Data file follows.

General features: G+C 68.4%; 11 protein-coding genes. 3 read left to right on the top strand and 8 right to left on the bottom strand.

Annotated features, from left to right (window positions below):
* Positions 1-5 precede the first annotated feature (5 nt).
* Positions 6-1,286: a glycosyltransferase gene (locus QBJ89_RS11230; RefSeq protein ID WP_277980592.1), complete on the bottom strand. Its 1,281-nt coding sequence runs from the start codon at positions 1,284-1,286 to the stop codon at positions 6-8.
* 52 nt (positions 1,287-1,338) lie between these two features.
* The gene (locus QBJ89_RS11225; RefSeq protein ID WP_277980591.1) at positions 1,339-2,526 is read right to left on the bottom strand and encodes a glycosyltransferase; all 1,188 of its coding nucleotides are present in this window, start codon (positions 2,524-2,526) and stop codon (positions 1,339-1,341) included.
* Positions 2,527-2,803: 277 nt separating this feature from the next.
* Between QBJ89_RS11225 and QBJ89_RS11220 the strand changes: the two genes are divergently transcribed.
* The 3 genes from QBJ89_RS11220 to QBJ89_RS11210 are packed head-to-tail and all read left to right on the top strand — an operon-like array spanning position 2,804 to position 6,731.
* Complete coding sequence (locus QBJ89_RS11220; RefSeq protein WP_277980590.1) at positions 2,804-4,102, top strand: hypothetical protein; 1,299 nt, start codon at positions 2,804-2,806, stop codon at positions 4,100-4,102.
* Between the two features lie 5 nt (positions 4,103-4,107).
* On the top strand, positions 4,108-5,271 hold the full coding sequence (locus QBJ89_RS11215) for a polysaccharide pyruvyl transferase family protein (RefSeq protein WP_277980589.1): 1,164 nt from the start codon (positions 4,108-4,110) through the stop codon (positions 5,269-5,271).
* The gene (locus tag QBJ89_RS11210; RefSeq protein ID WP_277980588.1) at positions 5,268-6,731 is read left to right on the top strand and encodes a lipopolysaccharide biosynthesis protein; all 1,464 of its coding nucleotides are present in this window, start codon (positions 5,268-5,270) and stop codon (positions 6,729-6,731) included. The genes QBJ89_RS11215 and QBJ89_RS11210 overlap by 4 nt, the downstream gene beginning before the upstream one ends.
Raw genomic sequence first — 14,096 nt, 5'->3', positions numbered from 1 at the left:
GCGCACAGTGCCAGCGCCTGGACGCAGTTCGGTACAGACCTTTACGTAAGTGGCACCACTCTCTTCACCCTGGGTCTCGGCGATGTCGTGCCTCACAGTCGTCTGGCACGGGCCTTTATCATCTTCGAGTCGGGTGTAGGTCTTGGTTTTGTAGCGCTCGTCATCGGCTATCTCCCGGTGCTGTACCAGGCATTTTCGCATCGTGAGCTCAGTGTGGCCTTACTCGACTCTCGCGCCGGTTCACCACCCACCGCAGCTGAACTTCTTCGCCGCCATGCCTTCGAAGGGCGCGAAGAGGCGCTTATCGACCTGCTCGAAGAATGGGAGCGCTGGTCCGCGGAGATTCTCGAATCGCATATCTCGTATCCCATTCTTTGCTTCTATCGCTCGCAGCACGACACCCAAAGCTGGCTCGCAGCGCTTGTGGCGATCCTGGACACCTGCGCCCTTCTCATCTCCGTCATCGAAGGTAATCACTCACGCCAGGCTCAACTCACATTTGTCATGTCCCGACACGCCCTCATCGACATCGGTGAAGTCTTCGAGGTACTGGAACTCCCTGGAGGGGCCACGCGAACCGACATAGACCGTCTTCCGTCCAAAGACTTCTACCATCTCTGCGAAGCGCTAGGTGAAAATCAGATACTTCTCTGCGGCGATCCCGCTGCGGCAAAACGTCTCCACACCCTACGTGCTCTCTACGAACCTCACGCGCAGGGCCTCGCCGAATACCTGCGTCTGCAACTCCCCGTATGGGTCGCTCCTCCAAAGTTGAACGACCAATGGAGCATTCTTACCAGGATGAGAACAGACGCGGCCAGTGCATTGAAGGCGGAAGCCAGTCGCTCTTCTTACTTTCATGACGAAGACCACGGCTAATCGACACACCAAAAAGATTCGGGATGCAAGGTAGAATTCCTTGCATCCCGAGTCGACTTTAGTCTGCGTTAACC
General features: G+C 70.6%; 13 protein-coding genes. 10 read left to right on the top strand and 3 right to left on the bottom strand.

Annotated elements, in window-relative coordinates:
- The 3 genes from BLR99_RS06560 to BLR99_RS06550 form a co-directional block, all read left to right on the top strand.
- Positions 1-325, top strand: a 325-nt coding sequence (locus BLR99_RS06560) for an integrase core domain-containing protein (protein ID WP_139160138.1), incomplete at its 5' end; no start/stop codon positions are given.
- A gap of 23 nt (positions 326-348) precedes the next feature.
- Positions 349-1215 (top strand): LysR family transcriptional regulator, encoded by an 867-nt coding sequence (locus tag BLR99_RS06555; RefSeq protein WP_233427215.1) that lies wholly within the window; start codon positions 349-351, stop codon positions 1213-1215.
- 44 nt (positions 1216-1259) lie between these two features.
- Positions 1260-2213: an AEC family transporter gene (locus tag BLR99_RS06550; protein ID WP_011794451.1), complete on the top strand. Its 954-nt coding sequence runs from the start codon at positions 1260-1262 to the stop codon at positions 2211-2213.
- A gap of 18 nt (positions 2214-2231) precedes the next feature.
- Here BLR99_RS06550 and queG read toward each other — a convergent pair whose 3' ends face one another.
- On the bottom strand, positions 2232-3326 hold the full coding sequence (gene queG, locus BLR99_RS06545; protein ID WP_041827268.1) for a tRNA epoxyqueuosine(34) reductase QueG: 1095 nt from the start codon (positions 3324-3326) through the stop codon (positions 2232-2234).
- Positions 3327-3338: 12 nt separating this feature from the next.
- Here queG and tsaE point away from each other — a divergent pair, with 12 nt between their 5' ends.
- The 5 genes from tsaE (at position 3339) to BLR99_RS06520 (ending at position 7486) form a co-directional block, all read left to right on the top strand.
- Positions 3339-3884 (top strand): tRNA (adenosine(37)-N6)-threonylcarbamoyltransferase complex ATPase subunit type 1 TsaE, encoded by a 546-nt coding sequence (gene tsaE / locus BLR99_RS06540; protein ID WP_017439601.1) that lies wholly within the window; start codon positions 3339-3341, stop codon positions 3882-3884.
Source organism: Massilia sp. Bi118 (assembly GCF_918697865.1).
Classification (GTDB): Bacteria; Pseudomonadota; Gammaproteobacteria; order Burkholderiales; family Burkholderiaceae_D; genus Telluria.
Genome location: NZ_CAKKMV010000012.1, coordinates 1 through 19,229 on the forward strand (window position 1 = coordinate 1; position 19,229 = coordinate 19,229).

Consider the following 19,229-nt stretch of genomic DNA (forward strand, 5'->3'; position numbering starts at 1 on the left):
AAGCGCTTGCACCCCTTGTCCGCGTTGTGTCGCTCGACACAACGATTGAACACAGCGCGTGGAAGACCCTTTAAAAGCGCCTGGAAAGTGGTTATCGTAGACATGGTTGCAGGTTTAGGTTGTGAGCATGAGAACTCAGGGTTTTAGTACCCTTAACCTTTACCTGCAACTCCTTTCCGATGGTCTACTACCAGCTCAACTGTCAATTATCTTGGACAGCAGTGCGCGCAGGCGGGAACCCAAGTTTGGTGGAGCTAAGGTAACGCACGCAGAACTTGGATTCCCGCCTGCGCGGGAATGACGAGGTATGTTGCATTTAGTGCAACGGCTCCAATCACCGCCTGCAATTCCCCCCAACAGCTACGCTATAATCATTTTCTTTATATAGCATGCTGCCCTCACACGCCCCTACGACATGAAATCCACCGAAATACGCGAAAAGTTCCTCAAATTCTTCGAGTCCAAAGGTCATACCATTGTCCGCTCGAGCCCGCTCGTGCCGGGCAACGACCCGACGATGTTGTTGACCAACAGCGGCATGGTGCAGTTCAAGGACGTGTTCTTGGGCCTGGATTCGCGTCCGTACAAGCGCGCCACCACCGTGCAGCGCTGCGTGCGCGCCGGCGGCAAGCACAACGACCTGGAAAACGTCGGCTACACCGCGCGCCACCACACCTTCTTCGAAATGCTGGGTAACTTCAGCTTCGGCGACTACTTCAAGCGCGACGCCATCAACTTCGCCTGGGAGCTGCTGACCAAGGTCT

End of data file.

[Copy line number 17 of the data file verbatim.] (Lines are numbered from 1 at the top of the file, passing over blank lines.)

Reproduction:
Annotated elements, in window-relative coordinates: